Thursday, June 15, 2006

Why Do They Hate Us?

[UPDATE: I should not have written this this way. My apology is here. Let this stand as a monument not to wallow in thin-skinned self-pity.]

No, I'm not referring to the United States and the Islamic world, and "hate" might be a bit strong here. [Then why did I use it? Sheesh! Punch them in the face and then say "It was just a joke"?]

I'm referring to the whole world of Touchstone-style conservative yet ecumenical Christianity, and if I hadn't been looking for the grabber headline, I would have titled it, "Why Do They Disdain Us?" with the "us" being confessional Lutherans in the LCMS.

In practice, Touchstone magazine makes women's ordination and life issues its "touchstone" of orthodoxy in the new era. (S.M. Hutchens makes this point here.) One would think therefore, that their sympathies would be clear: LCMS good, ELCA bad. But no, that's not how it works at all. In the Mere Comments blog, Catholic David Mills refers approvingly to Russel Saltzman's survey of the situation in the LCMS. (It's printed in an annoying format, but well worth reading.) Pastor Saltzman is in the ELCA and the whole article has the tone of "Missouri is finally getting reasonable under Kieschnick."

What I find most mystifying is the sense in Touchstone that ELCA is "us" and the LCMS is "them," that we naturally look at the LCMS through ELCA lenses and wouldn't dream of looking at the ELCA through LCMS glasses. Why is that? I can think of several possible reasons but I don't know which one is right. [The whole point of this is to ask "I don't get no respect." -- It's good as a comic shtick, but unfortunately there was no comedy in this post.]

1) The LCMS has closed communion and hence is anti-ecumenical. (But so do Catholics and Orthodox.)

2) Missouri Lutherans are six-day creationists and Biblical literalists. (But so are the Southern Baptists who consistently get good press at Touchstone.)

3) Touchstone is basically about culture wars and sanctification and confessional Lutheran churches aren't very strong on these sorts of matters. Even when they hold the right opinion, they seem to have some block about getting all fired up about it. (But then neither do the Orthodox.)

4) At its core, Touchstone is an American version of the British-style ecumenism of Catholics and Anglo-Catholics: what they had in common was varying degrees of rejection of or discomfort with the Reformation and justification by faith alone. Protestants were welcome as long as they were "evangelical catholics" finding some way to "get beyond the old Reformation polemics." (But then why the welcome to Baptists?)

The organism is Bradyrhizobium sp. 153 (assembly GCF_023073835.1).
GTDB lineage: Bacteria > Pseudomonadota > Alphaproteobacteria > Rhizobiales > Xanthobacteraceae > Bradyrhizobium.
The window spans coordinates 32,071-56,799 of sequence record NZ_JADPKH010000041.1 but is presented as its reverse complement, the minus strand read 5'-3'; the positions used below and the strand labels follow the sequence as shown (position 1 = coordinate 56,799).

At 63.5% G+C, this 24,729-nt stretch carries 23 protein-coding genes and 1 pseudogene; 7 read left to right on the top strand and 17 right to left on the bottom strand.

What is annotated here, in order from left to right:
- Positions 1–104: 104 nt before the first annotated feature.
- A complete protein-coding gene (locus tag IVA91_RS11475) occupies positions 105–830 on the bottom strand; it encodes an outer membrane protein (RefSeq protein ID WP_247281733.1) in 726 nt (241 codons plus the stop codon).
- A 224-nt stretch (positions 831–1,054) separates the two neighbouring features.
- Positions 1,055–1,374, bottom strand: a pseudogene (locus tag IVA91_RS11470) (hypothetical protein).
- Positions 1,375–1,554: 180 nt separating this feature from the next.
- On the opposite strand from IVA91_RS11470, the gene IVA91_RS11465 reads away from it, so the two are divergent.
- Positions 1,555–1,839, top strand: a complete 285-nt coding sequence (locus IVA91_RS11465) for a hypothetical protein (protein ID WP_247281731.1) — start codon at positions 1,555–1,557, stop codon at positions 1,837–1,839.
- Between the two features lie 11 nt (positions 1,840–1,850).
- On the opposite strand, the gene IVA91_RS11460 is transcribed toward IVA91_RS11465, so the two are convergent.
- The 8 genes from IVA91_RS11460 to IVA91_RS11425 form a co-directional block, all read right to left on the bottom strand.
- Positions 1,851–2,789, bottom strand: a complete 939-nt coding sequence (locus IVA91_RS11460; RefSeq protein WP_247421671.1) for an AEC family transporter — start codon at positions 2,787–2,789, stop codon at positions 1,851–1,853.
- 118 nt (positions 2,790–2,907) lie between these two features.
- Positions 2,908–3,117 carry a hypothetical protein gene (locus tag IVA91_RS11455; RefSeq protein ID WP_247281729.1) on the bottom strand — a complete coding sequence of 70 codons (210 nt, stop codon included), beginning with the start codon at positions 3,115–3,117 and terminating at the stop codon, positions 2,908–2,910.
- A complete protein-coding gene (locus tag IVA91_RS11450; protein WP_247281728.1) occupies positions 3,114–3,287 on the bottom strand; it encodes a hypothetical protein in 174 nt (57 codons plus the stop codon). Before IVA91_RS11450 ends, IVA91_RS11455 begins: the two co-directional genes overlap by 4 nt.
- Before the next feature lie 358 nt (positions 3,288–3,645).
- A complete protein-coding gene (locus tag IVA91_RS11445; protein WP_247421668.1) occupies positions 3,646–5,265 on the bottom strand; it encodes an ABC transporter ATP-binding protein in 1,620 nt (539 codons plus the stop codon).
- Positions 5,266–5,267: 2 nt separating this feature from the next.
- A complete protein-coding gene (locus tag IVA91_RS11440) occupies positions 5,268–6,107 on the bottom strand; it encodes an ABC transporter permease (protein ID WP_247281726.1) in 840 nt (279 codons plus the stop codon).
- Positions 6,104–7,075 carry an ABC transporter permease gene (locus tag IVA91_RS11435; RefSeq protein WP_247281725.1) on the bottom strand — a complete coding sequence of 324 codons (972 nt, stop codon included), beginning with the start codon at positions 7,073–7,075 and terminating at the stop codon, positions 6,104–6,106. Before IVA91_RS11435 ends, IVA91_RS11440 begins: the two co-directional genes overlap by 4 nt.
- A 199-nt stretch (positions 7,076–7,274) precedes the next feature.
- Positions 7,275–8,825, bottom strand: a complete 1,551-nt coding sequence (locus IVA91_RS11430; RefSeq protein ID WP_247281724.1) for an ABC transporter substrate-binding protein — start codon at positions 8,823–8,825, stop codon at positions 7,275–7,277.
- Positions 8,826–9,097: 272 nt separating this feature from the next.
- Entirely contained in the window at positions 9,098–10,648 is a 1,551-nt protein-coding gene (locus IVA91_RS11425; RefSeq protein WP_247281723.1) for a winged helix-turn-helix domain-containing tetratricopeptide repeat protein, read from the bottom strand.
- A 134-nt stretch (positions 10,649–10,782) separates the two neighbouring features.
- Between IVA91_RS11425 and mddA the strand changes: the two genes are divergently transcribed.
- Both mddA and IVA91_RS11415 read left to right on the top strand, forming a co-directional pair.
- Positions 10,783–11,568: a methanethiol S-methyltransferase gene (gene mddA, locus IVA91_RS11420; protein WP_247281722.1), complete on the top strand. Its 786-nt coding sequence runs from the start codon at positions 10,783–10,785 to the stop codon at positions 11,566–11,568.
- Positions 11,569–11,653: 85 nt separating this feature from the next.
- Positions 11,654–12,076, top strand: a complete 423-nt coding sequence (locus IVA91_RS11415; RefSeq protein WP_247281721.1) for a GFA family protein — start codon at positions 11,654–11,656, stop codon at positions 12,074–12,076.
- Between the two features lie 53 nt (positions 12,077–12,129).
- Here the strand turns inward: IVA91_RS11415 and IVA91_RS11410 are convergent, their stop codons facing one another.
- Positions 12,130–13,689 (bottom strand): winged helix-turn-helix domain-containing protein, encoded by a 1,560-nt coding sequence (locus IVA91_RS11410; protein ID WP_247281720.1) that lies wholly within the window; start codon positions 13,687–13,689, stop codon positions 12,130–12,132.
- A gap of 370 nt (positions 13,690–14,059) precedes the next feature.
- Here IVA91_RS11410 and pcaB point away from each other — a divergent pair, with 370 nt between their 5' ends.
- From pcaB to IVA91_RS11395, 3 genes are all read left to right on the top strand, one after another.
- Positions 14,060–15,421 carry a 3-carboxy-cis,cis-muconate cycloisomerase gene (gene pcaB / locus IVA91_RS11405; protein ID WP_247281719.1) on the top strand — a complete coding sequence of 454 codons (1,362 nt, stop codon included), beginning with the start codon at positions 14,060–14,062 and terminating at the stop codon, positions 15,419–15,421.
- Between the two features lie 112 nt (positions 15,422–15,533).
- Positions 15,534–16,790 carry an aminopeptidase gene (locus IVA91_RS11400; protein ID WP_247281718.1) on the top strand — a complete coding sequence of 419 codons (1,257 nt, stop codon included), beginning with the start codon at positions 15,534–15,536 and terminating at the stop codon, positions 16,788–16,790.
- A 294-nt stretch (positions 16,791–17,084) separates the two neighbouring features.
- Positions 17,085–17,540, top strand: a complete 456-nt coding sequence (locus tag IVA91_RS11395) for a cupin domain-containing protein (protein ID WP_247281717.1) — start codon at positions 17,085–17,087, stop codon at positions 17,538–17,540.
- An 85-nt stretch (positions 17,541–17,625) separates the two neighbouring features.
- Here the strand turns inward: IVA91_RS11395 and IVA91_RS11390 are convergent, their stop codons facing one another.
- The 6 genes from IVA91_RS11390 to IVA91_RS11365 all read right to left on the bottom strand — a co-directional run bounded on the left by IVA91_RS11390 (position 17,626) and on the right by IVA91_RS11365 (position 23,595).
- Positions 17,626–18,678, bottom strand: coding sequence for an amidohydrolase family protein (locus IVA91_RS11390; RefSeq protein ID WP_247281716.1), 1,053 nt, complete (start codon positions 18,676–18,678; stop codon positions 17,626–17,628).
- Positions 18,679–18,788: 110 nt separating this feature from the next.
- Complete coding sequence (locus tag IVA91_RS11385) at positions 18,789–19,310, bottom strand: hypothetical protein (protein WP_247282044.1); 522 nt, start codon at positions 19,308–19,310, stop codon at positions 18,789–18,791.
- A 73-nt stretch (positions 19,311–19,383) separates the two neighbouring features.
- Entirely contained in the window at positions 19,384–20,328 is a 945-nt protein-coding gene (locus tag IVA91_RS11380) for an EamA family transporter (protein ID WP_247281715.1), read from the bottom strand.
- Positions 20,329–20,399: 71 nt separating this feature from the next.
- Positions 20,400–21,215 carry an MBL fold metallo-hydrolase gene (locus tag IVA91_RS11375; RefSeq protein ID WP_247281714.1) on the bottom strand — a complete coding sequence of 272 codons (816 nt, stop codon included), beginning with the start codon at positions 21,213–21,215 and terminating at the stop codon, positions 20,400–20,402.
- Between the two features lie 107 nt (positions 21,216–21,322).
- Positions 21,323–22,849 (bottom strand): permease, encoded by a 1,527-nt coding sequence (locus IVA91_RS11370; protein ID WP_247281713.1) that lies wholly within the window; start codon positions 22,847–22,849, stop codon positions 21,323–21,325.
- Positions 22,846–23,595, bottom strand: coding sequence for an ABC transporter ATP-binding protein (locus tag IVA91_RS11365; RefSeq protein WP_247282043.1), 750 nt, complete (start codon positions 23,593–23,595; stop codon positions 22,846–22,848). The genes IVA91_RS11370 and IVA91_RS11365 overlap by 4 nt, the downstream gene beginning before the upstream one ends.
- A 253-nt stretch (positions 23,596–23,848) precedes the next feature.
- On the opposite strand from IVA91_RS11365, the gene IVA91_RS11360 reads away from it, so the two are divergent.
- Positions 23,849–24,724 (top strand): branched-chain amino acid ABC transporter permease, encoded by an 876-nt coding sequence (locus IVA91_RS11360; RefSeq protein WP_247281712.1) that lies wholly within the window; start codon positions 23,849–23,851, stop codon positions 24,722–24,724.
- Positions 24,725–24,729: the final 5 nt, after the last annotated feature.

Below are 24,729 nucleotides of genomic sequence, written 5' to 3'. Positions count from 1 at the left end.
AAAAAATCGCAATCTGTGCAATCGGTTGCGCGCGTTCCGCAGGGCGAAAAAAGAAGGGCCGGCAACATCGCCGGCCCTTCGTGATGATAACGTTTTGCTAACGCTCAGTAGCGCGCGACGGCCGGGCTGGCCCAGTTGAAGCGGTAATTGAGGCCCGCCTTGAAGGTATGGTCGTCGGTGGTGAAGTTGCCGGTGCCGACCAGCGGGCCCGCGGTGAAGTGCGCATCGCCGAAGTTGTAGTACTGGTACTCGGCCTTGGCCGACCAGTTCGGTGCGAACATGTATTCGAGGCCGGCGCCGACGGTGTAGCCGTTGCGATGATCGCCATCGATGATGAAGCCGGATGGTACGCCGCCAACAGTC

5) For opponents of the Reformation, Luther stands for that movement in a way that no other person ever has. Ever since Newman, the line that the Reformation inevitably leads to liberalism and then atheism has been a standard of Catholic and "evangelical catholic" apologetics. Perhaps this leads to sub-conscious resentment of churches like the LCMS which disprove it.

6) Perhaps Touchstone agrees that Luther's theology is fundamentally unusable for ecumenical purposes, while pietist, Methodist, and (presumably) Baptist theology isn't. (S.M. Hutchens argued as much here.) But if so, this amounts to a claim that Luther is essentially a cultist in a way that Wesley or Billy Graham is not, and ELCA is admitted into the fold because they don't really adhere to Luther, imputation vs. infusion, etc., any more. In short their version of "Mere Christianity" doesn't include the Reformation. Shouldn't we be told if they believe that's the case?

7) Socially, ELCA seminaries and colleges move in the same world as Catholic seminaries and colleges -- naturally when they look to the Lutheran world, mainstream Catholics and "evangelical catholics" ask their old friends in the ELCA for their opinion, even if those men are tied to a church that opposes their fundamental commitments? And just as the only doctrinal commitment that holds all Jews together is "That man Jesus is NOT the Messiah," so too the only doctrinal commitment which even the most conservative ELCA members adhere to is that "Back when we disagreed with the LCMS, they were always wrong."

I don't know which is the case, but something has to explain this odd disdain for the people in the Lutheran church who actually live by their ideas.

[Or maybe they don't spend that much time thinking about us at all, and I dreamed up these explanations out of bits and pieces of all my experiences that we "don't get no respect."]